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Celebrating difference: "Turkish Theatre" in the Chicago World’s Columbian exposition of 1893

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dc.contributor Graduate Program in History.
dc.contributor.advisor Öztürkmen, Arzu, Sarıkaya, Cafer. 2023-03-16T12:42:14Z 2023-03-16T12:42:14Z 2010.
dc.identifier.other HIST 2010 S27
dc.description.abstract This thesis examines Turkish Theatre and its performances during the Chicago World’s Columbian Exposition of 1893. Methodologically, the research adopts two primary sources, the Turkish Theatre: Souvenir Programme, and Musavver Şikago Sergisi, and also published memoirs of observers who witnessed the Exposition. The thesis attempts to provide an overview of recent research on the analysis of the world’s fairs, where both theatricality of the overall event, and the accompanying Orientalist gaze have been analyzed. Given the fact that international exhibitions provided a certain architectural and theatrical representation capacity for the Orient, the thesis attempts to understand how “Turkish Theatre” had been conceptualized for this event. Architecture provided an authentic setting and a visual summary of the represented culture displaying mosques, baths, caravanserais, cafés, houses and shops in a compact “pavilion”, where the presentation of everyday life was displayed through theatricality, dramatization of artisanship, display of regional and national costumes and of performances of theatre, ethnic music and local dances. The Turkish Theatre was directed by Pierre Butros Antonius, a Christian Arab from Mount Lebanon. There were 65 actors and actresses in total and 20 stockholders in the Ottoman theatre, all gathered by agents sent to different parts of the Empire to study the customs, manners and costumes and to engage these players from different cities of the Ottoman lands. The performers were presenting their shows to the American audience in the Arabic language with simultaneous English translations. The Turkish Theatre performances included the plays of the Kurdish Drama, the Kalamounic Drama, True Manhood, An Oriental Wedding in Damascus, the Drama of Antar the Son of Sheddad, the Drama of Haroun Al-Raschid, the Turkish Bride and the Prodigal Son. The spectators could understand these plays unlike the other theatre plays of the Eastern countries, such as the Chinese and Javanese theatres which were held only in the native languages. Based on published reviews and memoirs, the thesis attempts to historically visualize this unique Ottoman experience at the turn of the nineteenth century.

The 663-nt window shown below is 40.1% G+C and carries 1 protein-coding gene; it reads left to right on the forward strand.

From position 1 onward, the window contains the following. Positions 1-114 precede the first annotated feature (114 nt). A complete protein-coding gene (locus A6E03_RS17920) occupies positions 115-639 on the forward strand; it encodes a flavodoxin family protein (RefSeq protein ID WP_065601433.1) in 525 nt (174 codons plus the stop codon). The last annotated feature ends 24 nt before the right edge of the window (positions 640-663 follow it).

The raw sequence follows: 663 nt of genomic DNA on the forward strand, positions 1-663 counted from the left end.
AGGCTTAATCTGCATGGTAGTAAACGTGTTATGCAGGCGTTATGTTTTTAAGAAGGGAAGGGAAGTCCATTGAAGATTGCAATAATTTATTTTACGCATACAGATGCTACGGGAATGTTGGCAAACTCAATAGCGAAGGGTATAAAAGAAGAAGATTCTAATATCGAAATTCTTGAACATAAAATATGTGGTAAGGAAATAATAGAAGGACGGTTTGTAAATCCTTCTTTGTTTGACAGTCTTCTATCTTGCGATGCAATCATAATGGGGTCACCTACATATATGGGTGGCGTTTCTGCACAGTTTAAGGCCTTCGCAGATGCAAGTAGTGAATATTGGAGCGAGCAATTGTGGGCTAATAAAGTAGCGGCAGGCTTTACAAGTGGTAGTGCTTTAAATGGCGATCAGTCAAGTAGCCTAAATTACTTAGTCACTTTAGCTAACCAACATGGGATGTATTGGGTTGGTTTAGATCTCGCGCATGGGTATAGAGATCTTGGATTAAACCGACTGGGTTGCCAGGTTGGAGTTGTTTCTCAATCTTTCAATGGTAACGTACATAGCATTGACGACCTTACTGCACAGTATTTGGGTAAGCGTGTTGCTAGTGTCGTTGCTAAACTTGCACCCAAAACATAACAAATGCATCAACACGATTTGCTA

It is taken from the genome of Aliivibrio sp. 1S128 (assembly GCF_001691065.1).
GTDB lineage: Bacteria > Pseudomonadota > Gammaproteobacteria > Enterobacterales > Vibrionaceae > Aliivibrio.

dc.format.extent 30cm.
dc.publisher Thesis (M.A.)-Bogazici University. Institute for Graduate Studies in Social Sciences, 2010.
dc.relation Includes appendices.
dc.relation Includes appendices.
dc.subject.lcsh Theater -- Turkey -- History.
dc.title Celebrating difference: "Turkish Theatre" in the Chicago World’s Columbian exposition of 1893
dc.format.pages xi, 277 leaves;

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